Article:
Lawyers for Bruce Beresford-Redman say they've uncovered new evidence that proves the reality television producer did not murder his wife in Mexico.
Bruce Beresford-Redman is fighting extradition to Mexico. In a rare move, lawyers are asking for the couple's 6-year-old daughter to take the stand in his extradition hearing next month.
The defense team says the former "Survivor" producer has already been convicted through innuendo, false assertions and inept Mexican investigators.
"Clearly, the integrity of the investigation, the integrity of everything that was going on in this case is questionable," said attorney Richard Hirsch.
Beresford-Redman will face a U.S. federal judge who will decide whether he should be handed to the Mexican courts next month. His attorneys plan to present news reports to show that crime is not uncommon at the resorts, and that Mexican officials corrupted by drug cartels have a motive to cover up criminal activity and blame it on outsiders.
Other evidence they want the judge to consider includes statements from daughter Camila, who was 5 years old at the time of her mother's death. She was in the family's resort hotel room when prosecutors allege there were sounds of a violent fight - perhaps the actual murder.
Attorneys acknowledge that getting the girl on the witness stand is a long-shot, but according to the defense, the girl told her therapist that her parents didn't yell at each other and never hit each other.
Lawyers also say they dispute the blood evidence allegedly found in the hotel room.
"None of it matches Monica Beresford-Redman, and none of it has been matched to Bruce Beresford-Redman," said attorney Vicki Podberesky.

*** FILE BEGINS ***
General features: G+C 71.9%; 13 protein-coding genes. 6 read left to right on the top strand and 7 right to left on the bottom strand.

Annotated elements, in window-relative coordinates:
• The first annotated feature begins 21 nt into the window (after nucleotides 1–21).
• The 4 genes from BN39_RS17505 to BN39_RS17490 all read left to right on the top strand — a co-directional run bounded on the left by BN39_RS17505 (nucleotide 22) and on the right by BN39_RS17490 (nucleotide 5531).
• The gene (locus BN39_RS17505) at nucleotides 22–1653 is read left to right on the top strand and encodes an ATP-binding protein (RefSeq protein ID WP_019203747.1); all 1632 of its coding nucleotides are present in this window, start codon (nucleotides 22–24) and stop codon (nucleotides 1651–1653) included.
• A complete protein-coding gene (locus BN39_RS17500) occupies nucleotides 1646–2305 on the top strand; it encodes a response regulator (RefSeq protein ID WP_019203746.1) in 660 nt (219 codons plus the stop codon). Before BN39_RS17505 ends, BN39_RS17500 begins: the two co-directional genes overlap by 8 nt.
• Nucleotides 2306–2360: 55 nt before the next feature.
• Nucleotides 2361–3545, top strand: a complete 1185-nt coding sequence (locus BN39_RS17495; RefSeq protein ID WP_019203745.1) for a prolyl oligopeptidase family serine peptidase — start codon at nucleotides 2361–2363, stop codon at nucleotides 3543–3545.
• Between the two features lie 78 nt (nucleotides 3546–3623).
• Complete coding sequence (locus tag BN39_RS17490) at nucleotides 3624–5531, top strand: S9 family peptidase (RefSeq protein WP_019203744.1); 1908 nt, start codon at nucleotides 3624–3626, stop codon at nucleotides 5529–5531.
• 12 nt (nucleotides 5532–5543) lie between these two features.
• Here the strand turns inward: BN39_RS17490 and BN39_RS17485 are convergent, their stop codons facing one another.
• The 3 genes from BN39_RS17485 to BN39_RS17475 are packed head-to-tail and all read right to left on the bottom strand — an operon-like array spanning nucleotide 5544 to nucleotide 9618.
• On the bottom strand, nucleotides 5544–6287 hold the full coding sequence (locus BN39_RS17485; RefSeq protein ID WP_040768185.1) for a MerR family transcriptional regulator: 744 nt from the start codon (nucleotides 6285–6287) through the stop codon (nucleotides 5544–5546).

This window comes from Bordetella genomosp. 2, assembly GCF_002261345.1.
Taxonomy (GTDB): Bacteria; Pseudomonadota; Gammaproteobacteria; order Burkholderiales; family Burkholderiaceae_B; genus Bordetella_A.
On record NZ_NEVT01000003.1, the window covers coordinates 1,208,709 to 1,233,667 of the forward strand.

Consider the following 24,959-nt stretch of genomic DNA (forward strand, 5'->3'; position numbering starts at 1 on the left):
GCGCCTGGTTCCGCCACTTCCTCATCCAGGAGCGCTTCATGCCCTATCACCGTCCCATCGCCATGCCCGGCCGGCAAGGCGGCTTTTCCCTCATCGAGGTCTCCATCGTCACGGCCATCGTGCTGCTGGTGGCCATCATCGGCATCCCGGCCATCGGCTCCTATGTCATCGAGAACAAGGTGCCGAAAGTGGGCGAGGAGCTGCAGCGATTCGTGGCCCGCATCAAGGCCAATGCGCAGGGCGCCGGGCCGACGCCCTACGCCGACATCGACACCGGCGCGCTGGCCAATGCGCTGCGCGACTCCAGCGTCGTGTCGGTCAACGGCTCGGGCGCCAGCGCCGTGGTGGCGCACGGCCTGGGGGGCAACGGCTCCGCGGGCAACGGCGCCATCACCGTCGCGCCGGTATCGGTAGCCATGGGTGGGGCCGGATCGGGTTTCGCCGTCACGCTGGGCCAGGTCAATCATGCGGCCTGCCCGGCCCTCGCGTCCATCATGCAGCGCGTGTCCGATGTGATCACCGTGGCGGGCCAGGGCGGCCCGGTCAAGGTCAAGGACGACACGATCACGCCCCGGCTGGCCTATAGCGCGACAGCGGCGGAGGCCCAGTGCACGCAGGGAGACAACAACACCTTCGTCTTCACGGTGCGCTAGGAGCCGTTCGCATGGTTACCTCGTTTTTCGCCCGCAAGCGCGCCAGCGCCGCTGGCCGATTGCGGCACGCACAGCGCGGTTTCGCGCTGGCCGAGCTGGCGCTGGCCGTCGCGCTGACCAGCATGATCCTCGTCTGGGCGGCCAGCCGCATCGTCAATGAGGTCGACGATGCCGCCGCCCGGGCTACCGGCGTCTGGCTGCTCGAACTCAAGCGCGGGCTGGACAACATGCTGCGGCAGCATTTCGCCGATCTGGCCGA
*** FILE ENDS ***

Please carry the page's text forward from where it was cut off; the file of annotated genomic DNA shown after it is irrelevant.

The defense team will argue that the commotion in the hotel room was actually the sound of a family game.
Alison Triessl, attorney for Monica Beresford-Redman, said she doesn't buy their argument.
"It is a pretty disturbing game if people hear a woman screaming for help," she said.
The defense description of evidence is disputed by Monica Beresford-Redman's sisters, who say she had discovered Bruce Beresford-Redman was having an affair.
"In this incident, there is no other person with motive here other than Bruce Beresford-Redman," Triessl said.
The defense is requesting a chance to dispute that in court.
"We hope the judge, when she reads the entire package of materials, will determine that there's insufficient probable cause," Hirsch said.
Hirsch said he is worried about the producer's safety if he is returned to Mexico, saying the jails in Cancun are dangerous and describing the city and surrounding areas as rife with corruption and drug violence.
The extradition hearing is scheduled for July 12, but Beresford-Redman's attorneys are seeking a delay so that his parents can attend the proceedings. They are required to be in a Los Angeles probate court that day for a hearing on the validity of Monica Beresford-Redman's will, which her family has challenged.
By Miriam Hernandez